Are you breaking even on your mobile app?

About 60-65% of developers are not breaking even with their mobile apps. Congratulations if you are!  [Editor:  About 60% of mobile developers are not breaking even – see this PCMag article and infographic. ]

What is “breaking even”? That depends upon whether you are expecting to see money for your time, or not. You might be a first time app developer not expecting to make money. You might be donating your time for a cause, or engaging a particular app as a “labor of love”. In these cases, it’s reasonable to not expect money for your time.

Otherwise, you are likely expecting to at least meet the costs of developing an app. Understand, too, that as a business, depending upon your countries and laws, your business expenses are deducted from your earnings. Properly managing your expenses can save on your taxes. Even if you are not engaging app development as a business, it probably does have an impact upon your cost of living.

All of the following are expenses:

  • Cost of your computers and smart phones
  • Cost of Internet Service Provider and mobile subscription plans
  • Office Rent and if you work from home, you may be able to assign proportionate use.
  • Office materials not part of products or services sold
  • Utilities (electricity, water, garbage disposal, etc.)
  • Insurance (apartment/home/office/health/business vehicles)
  • Administrative fees and registrations required to do business
  • Possible to include educational expenses
  • Business travel and entertainment
  • Advertising and marketing costs

If you goal is to make a profit on your mobile app, these items and probably more (minus your time) can be used to help define your breakeven point.

If you do plan to make a profit, you do want to include your time. That is especially the case if you have no other form of revenue.  The same applies to any employees. Cost of labor is likely to be your #1 expense when it comes to mobile app development.

Wages and salary are significantly influenced by the country, sometimes the state/province, and even the city or neighborhood, in which you live. A programmer in New York City might be earning $100 an hour while the same developer in Ukraine might make $8-10 an hour.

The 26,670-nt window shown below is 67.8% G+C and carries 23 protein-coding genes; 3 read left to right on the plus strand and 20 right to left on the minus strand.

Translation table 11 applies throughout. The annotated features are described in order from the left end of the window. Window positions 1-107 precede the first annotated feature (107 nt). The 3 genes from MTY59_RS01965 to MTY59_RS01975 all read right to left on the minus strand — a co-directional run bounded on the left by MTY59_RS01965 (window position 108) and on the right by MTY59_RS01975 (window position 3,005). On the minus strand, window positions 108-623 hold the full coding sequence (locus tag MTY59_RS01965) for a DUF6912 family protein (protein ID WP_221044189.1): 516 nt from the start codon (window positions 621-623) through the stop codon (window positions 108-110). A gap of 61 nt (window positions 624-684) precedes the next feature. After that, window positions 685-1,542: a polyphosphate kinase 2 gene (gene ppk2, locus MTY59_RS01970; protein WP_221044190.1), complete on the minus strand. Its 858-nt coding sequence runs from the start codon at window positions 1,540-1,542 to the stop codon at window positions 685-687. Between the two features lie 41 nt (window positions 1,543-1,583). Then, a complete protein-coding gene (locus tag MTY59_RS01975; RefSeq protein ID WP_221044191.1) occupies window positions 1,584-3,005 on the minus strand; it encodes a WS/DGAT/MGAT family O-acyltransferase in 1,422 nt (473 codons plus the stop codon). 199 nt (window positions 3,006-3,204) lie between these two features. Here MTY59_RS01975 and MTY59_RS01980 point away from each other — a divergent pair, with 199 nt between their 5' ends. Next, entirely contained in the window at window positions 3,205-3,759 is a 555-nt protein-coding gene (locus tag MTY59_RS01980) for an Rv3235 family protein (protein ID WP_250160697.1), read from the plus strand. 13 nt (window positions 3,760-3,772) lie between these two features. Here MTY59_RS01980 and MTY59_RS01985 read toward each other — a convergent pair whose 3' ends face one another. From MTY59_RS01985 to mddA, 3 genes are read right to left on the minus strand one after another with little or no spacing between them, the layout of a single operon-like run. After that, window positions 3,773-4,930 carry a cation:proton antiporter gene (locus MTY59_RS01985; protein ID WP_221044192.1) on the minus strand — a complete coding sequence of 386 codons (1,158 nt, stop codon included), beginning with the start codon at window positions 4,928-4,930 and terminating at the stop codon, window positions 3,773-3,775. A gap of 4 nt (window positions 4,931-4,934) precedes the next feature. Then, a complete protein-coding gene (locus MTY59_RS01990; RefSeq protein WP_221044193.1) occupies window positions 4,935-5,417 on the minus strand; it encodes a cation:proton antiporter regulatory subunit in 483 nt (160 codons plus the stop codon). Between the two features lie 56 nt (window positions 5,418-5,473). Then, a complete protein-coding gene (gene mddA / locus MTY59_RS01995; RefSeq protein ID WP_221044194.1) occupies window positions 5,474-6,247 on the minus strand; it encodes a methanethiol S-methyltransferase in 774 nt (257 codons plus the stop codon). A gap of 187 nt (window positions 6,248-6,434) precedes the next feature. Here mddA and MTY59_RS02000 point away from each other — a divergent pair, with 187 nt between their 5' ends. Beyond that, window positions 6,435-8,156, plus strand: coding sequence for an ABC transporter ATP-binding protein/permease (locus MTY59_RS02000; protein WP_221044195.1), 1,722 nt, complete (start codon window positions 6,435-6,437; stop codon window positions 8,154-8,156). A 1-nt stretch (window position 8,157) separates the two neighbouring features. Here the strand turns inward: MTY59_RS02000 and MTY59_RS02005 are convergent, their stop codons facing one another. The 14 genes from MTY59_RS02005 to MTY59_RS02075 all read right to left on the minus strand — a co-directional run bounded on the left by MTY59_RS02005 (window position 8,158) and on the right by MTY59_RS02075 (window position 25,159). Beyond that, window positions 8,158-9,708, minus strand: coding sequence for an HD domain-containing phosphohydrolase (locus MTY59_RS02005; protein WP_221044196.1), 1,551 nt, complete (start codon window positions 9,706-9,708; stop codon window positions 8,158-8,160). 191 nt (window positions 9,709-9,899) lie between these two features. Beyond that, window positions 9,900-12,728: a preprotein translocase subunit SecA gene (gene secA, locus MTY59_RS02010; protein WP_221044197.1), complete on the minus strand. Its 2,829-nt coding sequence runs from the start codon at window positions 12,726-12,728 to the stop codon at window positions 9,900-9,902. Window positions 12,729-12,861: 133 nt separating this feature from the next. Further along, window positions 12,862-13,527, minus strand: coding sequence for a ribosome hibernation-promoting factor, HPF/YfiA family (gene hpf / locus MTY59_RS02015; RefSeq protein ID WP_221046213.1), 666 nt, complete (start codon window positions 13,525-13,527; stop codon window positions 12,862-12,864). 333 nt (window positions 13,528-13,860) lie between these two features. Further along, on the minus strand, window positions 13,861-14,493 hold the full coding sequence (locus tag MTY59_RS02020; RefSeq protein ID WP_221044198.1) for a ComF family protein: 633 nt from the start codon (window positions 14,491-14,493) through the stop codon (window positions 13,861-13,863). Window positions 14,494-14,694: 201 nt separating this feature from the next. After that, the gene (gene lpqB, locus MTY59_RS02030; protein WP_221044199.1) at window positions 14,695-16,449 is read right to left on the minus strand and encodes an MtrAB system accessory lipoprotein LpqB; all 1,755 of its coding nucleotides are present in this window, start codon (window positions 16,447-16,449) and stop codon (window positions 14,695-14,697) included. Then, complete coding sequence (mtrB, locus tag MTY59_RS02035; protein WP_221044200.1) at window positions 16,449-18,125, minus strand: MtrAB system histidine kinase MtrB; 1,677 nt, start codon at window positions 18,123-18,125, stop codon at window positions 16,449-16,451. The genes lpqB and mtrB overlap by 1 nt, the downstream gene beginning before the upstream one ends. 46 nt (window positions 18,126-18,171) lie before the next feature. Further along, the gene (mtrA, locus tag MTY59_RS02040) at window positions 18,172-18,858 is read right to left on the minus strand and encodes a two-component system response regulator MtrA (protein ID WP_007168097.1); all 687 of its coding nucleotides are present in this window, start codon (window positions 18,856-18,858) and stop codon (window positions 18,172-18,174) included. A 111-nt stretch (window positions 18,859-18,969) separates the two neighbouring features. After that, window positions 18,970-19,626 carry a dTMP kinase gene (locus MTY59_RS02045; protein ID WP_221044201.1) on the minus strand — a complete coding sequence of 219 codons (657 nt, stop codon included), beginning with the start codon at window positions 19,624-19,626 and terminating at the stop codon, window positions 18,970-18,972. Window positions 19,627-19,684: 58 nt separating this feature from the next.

As your own boss, you get to set your own wage/salary expectations. The only question is meeting them. Monthly wage is probably easiest to start with, as you know your monthly expenses – you want to recover those expenses and get ahead some.

The idea is that as long as you make $x per month, you can do what you want to do, indefinitely, for as long as you want. That’s an awesome position to be in. It beats having to do a job you detest, forever. It passes the “Hot Fudge Sundae or Hot Poker in the Eye” test, hands down.

Any extra money you make should stay in your business account or remain allocated to your business. Handling your extra “business” money is a completely separate topic.

Adding your real business expenses with your expected (reasonable) salary provides you a real breakeven point to work with. It provides you the basis of comparing and analyzing your prospects for success with a specific app.

There are a few points to conclude with:

  1. You should try to never be in a position to where you are reliant upon one idea for a mobile app. You want to have many possible projects on the drawing board. You want to evaluate all of them and assess which of them has the greatest potential to offer a return on your investment.
  2. Your app is an investment; the only question is how well it will perform.
  3. The value for your time considers what you would likely make in a comparable job as an employee in another company. The difference between how much you would have made as an employee and how much revenue your app pulls in is one standard for evaluating the return on your investment.


Project Manager at the Opera Mobile Store providing Sales-Marketing support. Content development and research.

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